Is our cybersecurity as a populace in the United States safe?

According to the Moscow-based security software maker, Kaspersky Lab, Americans may have another reason to not trust their government. The company recently revealed that the U.S. National Security Agency, or NSA, has developed a method to disguise and hide spying software deep within hard drives made by Western Digital, Seagate, Toshiba, IBM, Samsung, and other top manufacturers. With this, the agency can now eavesdrop on the majority of the world's computers according to The Huffington Post.

One or more of the NSA spying programs infect personal computers in about 30 countries. Infections are diagnosed as taking place in Algeria, Yemen, Mali, Syria, China, Afghanistan, Pakistan, and Russia, with the most originating out of Iran. According to Kaspersky (via The Huffington Post), targets are mostly Islamic activists, media, government and military institutions, energy companies, nuclear researchers and banks.

Kaspersky has gone on record saying that the NSA could "conduct surveillance on the majority of the world's computers." Kaspersky also reports that it found a series of different backdoors and detected the variants throughout different countries around the globe. Although the Moscow-based firm does not explicitly name the NSA, according to Reuters, the software used is linked to Stuxnet — a worm developed by the NSA. A former NSA employee confirmed to Reuters that it "had developed the prized technique of concealing spyware in hard drives."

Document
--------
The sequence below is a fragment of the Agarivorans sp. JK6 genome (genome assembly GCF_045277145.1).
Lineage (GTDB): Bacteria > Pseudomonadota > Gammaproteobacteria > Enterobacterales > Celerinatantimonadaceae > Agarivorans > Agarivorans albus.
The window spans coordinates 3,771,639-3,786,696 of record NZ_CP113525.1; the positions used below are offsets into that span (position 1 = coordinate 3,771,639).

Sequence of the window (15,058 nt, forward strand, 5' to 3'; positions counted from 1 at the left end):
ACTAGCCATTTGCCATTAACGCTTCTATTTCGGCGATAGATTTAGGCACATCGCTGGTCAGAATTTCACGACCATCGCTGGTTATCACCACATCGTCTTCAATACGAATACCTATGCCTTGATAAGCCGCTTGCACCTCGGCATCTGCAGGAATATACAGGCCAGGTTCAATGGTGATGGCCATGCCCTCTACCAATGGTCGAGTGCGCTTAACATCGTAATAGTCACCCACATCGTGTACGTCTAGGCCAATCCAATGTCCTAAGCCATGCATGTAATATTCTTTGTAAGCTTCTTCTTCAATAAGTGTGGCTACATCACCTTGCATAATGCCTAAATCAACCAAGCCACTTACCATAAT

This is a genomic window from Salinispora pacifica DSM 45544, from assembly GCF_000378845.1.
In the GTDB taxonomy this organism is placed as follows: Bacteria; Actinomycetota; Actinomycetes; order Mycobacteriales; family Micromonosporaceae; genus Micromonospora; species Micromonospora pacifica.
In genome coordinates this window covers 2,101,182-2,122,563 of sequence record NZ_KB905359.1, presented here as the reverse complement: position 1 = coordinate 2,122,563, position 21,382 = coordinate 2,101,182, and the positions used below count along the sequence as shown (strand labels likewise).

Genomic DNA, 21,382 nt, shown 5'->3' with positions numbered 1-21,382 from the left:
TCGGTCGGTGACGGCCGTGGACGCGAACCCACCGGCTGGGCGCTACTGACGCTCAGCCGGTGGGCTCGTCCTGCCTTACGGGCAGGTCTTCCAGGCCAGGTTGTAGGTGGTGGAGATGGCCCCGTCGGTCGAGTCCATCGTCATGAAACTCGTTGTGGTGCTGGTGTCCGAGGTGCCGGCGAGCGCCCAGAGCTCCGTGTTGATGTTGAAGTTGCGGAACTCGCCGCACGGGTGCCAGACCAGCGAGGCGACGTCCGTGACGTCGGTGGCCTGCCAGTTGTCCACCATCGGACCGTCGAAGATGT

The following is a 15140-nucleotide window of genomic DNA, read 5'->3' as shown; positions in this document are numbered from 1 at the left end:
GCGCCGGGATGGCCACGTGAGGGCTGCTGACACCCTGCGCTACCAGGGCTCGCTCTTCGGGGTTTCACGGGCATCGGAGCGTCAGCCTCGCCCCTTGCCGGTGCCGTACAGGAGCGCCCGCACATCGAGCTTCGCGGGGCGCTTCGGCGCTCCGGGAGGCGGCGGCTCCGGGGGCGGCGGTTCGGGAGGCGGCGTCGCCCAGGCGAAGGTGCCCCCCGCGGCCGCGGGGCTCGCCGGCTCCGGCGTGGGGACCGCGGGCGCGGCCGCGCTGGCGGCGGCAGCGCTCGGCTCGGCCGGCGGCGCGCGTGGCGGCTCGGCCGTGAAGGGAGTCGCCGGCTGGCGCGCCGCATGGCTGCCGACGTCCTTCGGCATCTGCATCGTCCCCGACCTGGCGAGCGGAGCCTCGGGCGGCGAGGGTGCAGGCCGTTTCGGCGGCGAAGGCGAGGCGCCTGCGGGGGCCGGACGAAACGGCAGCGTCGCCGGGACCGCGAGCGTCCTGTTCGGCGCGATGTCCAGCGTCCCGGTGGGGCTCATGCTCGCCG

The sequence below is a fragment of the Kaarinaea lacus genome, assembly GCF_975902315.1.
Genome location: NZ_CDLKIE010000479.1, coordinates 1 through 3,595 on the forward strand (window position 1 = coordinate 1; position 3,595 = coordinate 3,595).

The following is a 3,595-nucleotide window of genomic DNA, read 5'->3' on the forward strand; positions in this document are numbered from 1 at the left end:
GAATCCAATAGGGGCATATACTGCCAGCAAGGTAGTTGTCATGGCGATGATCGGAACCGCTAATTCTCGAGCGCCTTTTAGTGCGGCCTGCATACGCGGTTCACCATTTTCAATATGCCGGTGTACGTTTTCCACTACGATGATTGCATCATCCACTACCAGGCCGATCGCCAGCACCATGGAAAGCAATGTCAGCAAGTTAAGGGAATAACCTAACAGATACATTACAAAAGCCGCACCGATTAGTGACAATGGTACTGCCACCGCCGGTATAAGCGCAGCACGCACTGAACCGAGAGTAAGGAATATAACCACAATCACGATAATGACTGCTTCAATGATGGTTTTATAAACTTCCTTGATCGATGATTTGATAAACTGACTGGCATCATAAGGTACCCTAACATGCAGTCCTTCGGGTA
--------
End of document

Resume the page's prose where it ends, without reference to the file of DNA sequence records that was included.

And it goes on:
A collective known as The Equation Group has been called the authors of the backdoors utilized in hard drives. Meanwhile, the NSA has refused to comment on its alleged activities. To break down just how The Equation Group's backdoors work, consider this: Backdoors rely on malicious software in the firmware of hard drives, which prompt every time a computer boots. Kaspersky claims that the software represents a "technological breakthrough" which allows it to "infect the computer over and over again" and would have required access to proprietary source code to develop.

The firm has published its research, which you can read for yourself here, and the infected institutions are hoping to use this information to discover the malignant spyware on their networks. The secret project is said to have been going on since 2001, so you can imagine how many hard drives have been affected. With that said, researchers are claiming that those operating the backdoors have been highly selective and "only established full remote control over machines belonging to the most desirable foreign targets."

So, that means unless you're a top scientist with premium access to launch codes or a radical activist, you're probably not on anyone's radar...for now.

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